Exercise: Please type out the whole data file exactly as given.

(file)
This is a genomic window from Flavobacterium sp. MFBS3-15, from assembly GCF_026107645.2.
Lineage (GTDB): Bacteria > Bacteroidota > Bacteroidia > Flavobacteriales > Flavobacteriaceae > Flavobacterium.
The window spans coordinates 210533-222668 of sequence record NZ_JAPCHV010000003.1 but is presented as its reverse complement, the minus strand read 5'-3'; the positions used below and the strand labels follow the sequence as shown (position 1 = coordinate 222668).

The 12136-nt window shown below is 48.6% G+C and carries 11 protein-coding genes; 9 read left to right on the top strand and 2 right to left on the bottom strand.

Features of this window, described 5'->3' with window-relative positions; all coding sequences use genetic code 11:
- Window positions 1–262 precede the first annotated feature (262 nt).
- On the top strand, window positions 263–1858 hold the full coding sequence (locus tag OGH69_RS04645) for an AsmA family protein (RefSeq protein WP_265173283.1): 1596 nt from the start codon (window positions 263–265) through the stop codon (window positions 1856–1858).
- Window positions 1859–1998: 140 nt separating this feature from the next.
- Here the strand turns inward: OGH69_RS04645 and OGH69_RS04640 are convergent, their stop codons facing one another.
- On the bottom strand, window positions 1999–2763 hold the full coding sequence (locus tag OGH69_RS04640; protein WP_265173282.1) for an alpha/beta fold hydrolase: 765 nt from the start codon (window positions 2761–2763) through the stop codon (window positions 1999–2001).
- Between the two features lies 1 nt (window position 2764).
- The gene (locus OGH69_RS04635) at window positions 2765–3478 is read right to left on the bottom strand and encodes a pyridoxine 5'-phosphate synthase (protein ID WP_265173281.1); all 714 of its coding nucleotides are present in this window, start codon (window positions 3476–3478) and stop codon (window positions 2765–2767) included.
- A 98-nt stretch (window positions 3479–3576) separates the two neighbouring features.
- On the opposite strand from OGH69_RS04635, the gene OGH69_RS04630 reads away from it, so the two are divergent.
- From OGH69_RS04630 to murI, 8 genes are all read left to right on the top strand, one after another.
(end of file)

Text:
This is a genomic window from Flavobacterium sp. MFBS3-15, from assembly GCF_026107645.2.
Lineage (GTDB): Bacteria > Bacteroidota > Bacteroidia > Flavobacteriales > Flavobacteriaceae > Flavobacterium.
The window spans coordinates 210533-222668 of sequence record NZ_JAPCHV010000003.1 but is presented as its reverse complement, the minus strand read 5'-3'; the positions used below and the strand labels follow the sequence as shown (position 1 = coordinate 222668).

The 12136-nt window shown below is 48.6% G+C and carries 11 protein-coding genes; 9 read left to right on the top strand and 2 right to left on the bottom strand.

Features of this window, described 5'->3' with window-relative positions; all coding sequences use genetic code 11:
- Window positions 1–262 precede the first annotated feature (262 nt).
- On the top strand, window positions 263–1858 hold the full coding sequence (locus tag OGH69_RS04645) for an AsmA family protein (RefSeq protein WP_265173283.1): 1596 nt from the start codon (window positions 263–265) through the stop codon (window positions 1856–1858).
- Window positions 1859–1998: 140 nt separating this feature from the next.
- Here the strand turns inward: OGH69_RS04645 and OGH69_RS04640 are convergent, their stop codons facing one another.
- On the bottom strand, window positions 1999–2763 hold the full coding sequence (locus tag OGH69_RS04640; protein WP_265173282.1) for an alpha/beta fold hydrolase: 765 nt from the start codon (window positions 2761–2763) through the stop codon (window positions 1999–2001).
- Between the two features lies 1 nt (window position 2764).
- The gene (locus OGH69_RS04635) at window positions 2765–3478 is read right to left on the bottom strand and encodes a pyridoxine 5'-phosphate synthase (protein ID WP_265173281.1); all 714 of its coding nucleotides are present in this window, start codon (window positions 3476–3478) and stop codon (window positions 2765–2767) included.
- A 98-nt stretch (window positions 3479–3576) separates the two neighbouring features.
- On the opposite strand from OGH69_RS04635, the gene OGH69_RS04630 reads away from it, so the two are divergent.
- From OGH69_RS04630 to murI, 8 genes are all read left to right on the top strand, one after another.